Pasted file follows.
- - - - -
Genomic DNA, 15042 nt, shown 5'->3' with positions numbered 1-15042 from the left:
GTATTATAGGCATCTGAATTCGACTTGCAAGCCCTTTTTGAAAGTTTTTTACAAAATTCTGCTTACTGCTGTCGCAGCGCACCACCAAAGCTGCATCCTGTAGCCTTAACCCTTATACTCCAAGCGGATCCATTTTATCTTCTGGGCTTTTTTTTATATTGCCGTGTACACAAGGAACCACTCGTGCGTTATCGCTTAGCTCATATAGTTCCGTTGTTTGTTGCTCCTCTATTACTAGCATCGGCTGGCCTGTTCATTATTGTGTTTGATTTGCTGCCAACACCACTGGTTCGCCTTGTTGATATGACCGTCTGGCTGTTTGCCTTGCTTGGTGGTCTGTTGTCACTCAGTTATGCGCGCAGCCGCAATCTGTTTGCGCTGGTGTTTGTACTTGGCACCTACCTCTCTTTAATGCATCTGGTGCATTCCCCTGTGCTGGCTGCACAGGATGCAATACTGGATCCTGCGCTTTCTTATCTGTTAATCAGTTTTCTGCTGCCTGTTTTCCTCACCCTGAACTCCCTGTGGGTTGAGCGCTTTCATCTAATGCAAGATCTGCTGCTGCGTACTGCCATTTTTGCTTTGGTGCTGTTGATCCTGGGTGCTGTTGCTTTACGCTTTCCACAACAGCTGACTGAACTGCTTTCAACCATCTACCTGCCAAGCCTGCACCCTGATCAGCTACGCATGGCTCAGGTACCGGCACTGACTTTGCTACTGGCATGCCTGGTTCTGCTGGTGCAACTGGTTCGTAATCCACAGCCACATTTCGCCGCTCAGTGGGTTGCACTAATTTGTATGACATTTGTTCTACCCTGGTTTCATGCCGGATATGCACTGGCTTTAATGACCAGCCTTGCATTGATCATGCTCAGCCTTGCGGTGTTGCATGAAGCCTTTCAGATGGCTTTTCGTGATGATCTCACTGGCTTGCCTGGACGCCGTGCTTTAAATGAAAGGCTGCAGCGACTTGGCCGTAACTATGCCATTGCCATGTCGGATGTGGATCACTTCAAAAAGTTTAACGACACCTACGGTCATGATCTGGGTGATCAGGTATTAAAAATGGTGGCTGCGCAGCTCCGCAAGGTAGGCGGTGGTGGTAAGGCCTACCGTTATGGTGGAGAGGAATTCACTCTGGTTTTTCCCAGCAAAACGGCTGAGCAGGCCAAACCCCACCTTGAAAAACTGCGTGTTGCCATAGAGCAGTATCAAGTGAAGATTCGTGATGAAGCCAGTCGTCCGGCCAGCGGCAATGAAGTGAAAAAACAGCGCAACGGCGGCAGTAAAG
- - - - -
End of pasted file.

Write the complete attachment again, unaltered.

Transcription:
Genomic DNA, 15042 nt, shown 5'->3' with positions numbered 1-15042 from the left:
GTATTATAGGCATCTGAATTCGACTTGCAAGCCCTTTTTGAAAGTTTTTTACAAAATTCTGCTTACTGCTGTCGCAGCGCACCACCAAAGCTGCATCCTGTAGCCTTAACCCTTATACTCCAAGCGGATCCATTTTATCTTCTGGGCTTTTTTTTATATTGCCGTGTACACAAGGAACCACTCGTGCGTTATCGCTTAGCTCATATAGTTCCGTTGTTTGTTGCTCCTCTATTACTAGCATCGGCTGGCCTGTTCATTATTGTGTTTGATTTGCTGCCAACACCACTGGTTCGCCTTGTTGATATGACCGTCTGGCTGTTTGCCTTGCTTGGTGGTCTGTTGTCACTCAGTTATGCGCGCAGCCGCAATCTGTTTGCGCTGGTGTTTGTACTTGGCACCTACCTCTCTTTAATGCATCTGGTGCATTCCCCTGTGCTGGCTGCACAGGATGCAATACTGGATCCTGCGCTTTCTTATCTGTTAATCAGTTTTCTGCTGCCTGTTTTCCTCACCCTGAACTCCCTGTGGGTTGAGCGCTTTCATCTAATGCAAGATCTGCTGCTGCGTACTGCCATTTTTGCTTTGGTGCTGTTGATCCTGGGTGCTGTTGCTTTACGCTTTCCACAACAGCTGACTGAACTGCTTTCAACCATCTACCTGCCAAGCCTGCACCCTGATCAGCTACGCATGGCTCAGGTACCGGCACTGACTTTGCTACTGGCATGCCTGGTTCTGCTGGTGCAACTGGTTCGTAATCCACAGCCACATTTCGCCGCTCAGTGGGTTGCACTAATTTGTATGACATTTGTTCTACCCTGGTTTCATGCCGGATATGCACTGGCTTTAATGACCAGCCTTGCATTGATCATGCTCAGCCTTGCGGTGTTGCATGAAGCCTTTCAGATGGCTTTTCGTGATGATCTCACTGGCTTGCCTGGACGCCGTGCTTTAAATGAAAGGCTGCAGCGACTTGGCCGTAACTATGCCATTGCCATGTCGGATGTGGATCACTTCAAAAAGTTTAACGACACCTACGGTCATGATCTGGGTGATCAGGTATTAAAAATGGTGGCTGCGCAGCTCCGCAAGGTAGGCGGTGGTGGTAAGGCCTACCGTTATGGTGGAGAGGAATTCACTCTGGTTTTTCCCAGCAAAACGGCTGAGCAGGCCAAACCCCACCTTGAAAAACTGCGTGTTGCCATAGAGCAGTATCAAGTGAAGATTCGTGATGAAGCCAGTCGTCCGGCCAGCGGCAATGAAGTGAAAAAACAGCGCAACGGCGGCAGTAAAG